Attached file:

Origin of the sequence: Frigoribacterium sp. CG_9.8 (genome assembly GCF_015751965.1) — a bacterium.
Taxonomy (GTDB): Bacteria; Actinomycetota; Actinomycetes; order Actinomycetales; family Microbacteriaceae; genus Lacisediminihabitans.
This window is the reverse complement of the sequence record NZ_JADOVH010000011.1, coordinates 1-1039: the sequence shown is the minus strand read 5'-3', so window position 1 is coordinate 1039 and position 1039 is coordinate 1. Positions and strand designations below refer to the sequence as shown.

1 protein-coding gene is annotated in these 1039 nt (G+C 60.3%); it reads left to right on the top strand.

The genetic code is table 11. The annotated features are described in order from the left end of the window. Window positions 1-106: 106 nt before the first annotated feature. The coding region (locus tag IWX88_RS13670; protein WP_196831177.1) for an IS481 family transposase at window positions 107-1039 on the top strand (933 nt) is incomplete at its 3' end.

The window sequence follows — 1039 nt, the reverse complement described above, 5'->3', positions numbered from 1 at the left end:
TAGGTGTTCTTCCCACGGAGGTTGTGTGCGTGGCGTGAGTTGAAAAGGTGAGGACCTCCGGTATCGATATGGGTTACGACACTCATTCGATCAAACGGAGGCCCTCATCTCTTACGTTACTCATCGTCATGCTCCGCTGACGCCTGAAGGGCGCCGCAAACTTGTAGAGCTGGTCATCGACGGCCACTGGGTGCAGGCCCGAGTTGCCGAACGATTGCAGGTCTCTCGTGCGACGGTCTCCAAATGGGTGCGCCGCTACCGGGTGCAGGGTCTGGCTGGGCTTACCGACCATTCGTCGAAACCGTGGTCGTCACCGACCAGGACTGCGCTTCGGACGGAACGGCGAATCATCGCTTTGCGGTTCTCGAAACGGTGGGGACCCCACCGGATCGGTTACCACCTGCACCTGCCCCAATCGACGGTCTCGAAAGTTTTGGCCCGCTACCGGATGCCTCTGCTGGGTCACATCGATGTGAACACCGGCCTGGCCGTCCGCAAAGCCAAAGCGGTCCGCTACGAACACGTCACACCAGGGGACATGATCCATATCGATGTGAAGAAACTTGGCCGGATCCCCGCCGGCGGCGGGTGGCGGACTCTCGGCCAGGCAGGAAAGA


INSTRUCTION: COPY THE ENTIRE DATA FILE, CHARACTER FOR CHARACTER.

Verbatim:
Origin of the sequence: Frigoribacterium sp. CG_9.8 (genome assembly GCF_015751965.1) — a bacterium.
Taxonomy (GTDB): Bacteria; Actinomycetota; Actinomycetes; order Actinomycetales; family Microbacteriaceae; genus Lacisediminihabitans.
This window is the reverse complement of the sequence record NZ_JADOVH010000011.1, coordinates 1-1039: the sequence shown is the minus strand read 5'-3', so window position 1 is coordinate 1039 and position 1039 is coordinate 1. Positions and strand designations below refer to the sequence as shown.

1 protein-coding gene is annotated in these 1039 nt (G+C 60.3%); it reads left to right on the top strand.

The genetic code is table 11. The annotated features are described in order from the left end of the window. Window positions 1-106: 106 nt before the first annotated feature. The coding region (locus tag IWX88_RS13670; protein WP_196831177.1) for an IS481 family transposase at window positions 107-1039 on the top strand (933 nt) is incomplete at its 3' end.

The window sequence follows — 1039 nt, the reverse complement described above, 5'->3', positions numbered from 1 at the left end:
TAGGTGTTCTTCCCACGGAGGTTGTGTGCGTGGCGTGAGTTGAAAAGGTGAGGACCTCCGGTATCGATATGGGTTACGACACTCATTCGATCAAACGGAGGCCCTCATCTCTTACGTTACTCATCGTCATGCTCCGCTGACGCCTGAAGGGCGCCGCAAACTTGTAGAGCTGGTCATCGACGGCCACTGGGTGCAGGCCCGAGTTGCCGAACGATTGCAGGTCTCTCGTGCGACGGTCTCCAAATGGGTGCGCCGCTACCGGGTGCAGGGTCTGGCTGGGCTTACCGACCATTCGTCGAAACCGTGGTCGTCACCGACCAGGACTGCGCTTCGGACGGAACGGCGAATCATCGCTTTGCGGTTCTCGAAACGGTGGGGACCCCACCGGATCGGTTACCACCTGCACCTGCCCCAATCGACGGTCTCGAAAGTTTTGGCCCGCTACCGGATGCCTCTGCTGGGTCACATCGATGTGAACACCGGCCTGGCCGTCCGCAAAGCCAAAGCGGTCCGCTACGAACACGTCACACCAGGGGACATGATCCATATCGATGTGAAGAAACTTGGCCGGATCCCCGCCGGCGGCGGGTGGCGGACTCTCGGCCAGGCAGGAAAGA